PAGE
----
“Didn’t Even Know You Were Gone,” another bona fide jukebox gem, is wry, fiddley Americana – think The Mekons operating on artful restraint – and boasts some of the sing-a-longiest wo-wo-wo’s you’ll ever shake your spurs to. Tucked in the center of the album, ending Secret Holiday and starting Victory Blues, in this record’s heart, you could say, are a couple of slower, more reflective love songs, even though one of them, well, isn’t exactly. “Hydrogen 6,” however much it’s meant as a rune of sorts to the cosmic pull of the heavens, expresses itself like an inadvertent sonnet, and in that way comes across as a love song that in its tone might remind one, via its languorous pace, its so-low-it’s-almost-guttural Farfisa solo and aching violin, of The Move’s “Zing! Went The Strings Of My Heart.” “Tender Validation,” bumping along on a keyboard set to ‘vibe,’ with much thumping of bass drum and tom tom, has what at first appears to be a bit of a bumpkin’s romantic confessional to it (and indeed it was a Valentine’s Day gift to George’s girlfriend), the singer more or less sighing out the words in stuporous exhalation. Unsurprisingly, however, the character being sung here soon enough bumbles his way into an unfussy, homespun wisdom, taking a soft control of the situation and telling his love to “close your eyes and just let go.”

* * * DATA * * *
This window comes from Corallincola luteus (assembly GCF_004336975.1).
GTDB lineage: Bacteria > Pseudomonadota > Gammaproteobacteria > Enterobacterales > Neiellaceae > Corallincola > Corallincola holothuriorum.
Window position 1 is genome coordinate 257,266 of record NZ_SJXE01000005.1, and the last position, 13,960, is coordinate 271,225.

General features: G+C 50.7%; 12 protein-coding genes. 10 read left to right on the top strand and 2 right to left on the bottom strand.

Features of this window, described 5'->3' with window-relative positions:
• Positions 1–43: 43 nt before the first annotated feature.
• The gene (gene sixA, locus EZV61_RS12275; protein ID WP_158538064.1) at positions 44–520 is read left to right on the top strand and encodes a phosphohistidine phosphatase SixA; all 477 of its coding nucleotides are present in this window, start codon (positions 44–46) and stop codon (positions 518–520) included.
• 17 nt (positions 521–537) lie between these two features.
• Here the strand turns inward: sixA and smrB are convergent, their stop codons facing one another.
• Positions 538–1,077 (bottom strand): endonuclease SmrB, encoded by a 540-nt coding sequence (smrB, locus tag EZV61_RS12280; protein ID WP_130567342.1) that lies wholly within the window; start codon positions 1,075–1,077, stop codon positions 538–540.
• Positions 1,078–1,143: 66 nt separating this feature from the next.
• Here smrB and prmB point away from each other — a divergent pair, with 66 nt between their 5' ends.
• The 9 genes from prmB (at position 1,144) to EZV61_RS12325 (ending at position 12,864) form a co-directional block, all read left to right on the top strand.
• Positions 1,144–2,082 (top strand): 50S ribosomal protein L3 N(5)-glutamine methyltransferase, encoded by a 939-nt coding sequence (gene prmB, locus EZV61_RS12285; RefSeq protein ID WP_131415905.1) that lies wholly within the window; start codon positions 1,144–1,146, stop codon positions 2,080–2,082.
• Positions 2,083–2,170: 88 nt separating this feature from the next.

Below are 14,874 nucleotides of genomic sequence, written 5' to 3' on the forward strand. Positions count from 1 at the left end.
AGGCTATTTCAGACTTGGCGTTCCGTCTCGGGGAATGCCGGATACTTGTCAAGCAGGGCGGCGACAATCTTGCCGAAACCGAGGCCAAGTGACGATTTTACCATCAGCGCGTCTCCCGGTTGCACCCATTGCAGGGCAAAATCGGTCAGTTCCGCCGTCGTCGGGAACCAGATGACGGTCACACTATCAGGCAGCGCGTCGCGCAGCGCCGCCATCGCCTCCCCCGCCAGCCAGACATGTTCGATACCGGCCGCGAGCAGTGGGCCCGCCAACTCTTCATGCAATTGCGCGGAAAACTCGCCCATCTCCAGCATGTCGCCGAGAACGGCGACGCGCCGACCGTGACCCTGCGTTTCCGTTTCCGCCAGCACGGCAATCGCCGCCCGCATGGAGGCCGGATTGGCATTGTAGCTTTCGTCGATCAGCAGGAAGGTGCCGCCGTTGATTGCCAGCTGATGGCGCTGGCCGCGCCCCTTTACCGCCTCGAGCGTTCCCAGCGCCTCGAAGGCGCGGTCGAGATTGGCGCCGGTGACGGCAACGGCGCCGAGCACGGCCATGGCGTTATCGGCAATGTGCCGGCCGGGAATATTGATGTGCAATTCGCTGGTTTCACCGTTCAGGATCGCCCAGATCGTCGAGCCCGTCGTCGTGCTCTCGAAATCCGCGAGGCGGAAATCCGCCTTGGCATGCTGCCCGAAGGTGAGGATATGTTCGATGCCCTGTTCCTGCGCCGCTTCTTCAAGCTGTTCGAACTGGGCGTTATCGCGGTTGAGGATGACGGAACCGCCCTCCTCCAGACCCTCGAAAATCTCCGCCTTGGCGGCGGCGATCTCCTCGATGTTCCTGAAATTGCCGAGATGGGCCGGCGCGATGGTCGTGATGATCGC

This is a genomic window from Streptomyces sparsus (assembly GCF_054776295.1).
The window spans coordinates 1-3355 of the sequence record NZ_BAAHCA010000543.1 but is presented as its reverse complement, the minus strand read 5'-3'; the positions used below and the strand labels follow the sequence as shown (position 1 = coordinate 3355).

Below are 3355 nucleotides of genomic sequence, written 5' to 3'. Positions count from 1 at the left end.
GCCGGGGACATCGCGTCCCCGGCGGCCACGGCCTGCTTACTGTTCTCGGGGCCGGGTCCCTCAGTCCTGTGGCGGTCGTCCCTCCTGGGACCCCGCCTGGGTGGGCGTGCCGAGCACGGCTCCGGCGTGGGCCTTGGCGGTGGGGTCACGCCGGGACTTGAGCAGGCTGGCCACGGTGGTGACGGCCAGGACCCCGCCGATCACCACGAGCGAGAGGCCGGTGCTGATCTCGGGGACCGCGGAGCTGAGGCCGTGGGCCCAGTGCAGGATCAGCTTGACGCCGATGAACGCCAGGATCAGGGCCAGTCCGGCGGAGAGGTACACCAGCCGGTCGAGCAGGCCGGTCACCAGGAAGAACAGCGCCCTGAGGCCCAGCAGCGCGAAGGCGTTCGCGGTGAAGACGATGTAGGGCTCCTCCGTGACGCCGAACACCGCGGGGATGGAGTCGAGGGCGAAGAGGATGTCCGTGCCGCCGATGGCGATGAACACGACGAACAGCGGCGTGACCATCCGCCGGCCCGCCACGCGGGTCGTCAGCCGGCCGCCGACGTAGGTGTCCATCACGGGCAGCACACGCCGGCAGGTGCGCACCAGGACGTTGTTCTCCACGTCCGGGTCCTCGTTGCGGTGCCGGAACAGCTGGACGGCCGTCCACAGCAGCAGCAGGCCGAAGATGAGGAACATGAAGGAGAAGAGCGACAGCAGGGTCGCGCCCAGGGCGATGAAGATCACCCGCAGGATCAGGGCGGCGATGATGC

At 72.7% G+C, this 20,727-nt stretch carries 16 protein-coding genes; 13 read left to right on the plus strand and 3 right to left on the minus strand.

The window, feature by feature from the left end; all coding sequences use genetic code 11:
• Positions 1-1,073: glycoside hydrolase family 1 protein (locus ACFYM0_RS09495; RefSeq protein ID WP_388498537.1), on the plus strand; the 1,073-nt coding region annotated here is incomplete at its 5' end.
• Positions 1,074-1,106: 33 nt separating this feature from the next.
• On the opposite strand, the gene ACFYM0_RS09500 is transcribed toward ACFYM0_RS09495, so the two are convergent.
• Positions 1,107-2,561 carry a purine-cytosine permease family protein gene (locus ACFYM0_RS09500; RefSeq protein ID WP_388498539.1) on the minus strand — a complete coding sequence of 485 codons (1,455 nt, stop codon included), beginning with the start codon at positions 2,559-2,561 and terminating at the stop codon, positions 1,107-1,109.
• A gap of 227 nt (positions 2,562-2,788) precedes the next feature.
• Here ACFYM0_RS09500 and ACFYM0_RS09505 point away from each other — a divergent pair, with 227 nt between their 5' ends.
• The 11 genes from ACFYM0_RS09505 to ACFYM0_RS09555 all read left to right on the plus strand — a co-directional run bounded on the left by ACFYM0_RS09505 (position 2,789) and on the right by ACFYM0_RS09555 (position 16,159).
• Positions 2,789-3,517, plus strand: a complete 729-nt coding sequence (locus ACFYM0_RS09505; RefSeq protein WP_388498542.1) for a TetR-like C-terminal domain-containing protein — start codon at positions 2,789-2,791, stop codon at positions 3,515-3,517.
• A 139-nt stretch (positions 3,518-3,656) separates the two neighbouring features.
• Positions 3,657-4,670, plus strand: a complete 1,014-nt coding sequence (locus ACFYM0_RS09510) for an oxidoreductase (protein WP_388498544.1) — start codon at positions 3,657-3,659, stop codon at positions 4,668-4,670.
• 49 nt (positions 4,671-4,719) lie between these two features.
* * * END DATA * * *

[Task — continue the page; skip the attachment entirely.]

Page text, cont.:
That’s twice now in this review the phrase appears to be or something much like it has shown up, a fact that, to the astute reader, invariably suggests ‘subtext,’ or its more suggestive cousin ‘backstory.’ Though The Puddle wouldn’t be The Puddle without its supporting players (relentlessly ace rhythm section of bassist Gavin Shaw and George’s brother Ian on drums, Alan Starret and Graeme Humphreys bringing expert keyboard), the story here is George’s, and that being the case, it bears at least the briefest explication.
Even though The Puddle have been steadily recording since, well, pretty much forever (Puddle LPs have been known to eclipse previous releases and there’s at least one ‘lost album’ buried somewhere in a shoebox of cassettes under someone’s bed), it is nonetheless possible to look at SH/VB as a comeback album, George having finally, fully, come back from the places artists often find themselves coming back from. We’ll leave off the lurid detail for now (some hint of it in accompanying interview) and settle for the understanding that the distance between that place and the here and now is a fair sight longer than your standard miracle mile. With that knowledge one goes back to the material, not least “Decline To Fall” and “The Vitalist” (first line: “Oh I suppose the stuff flew up your nose”) and hears it in a clarified light. It would be a mistake, however, to cast this as simply a redemption record and leave it at that.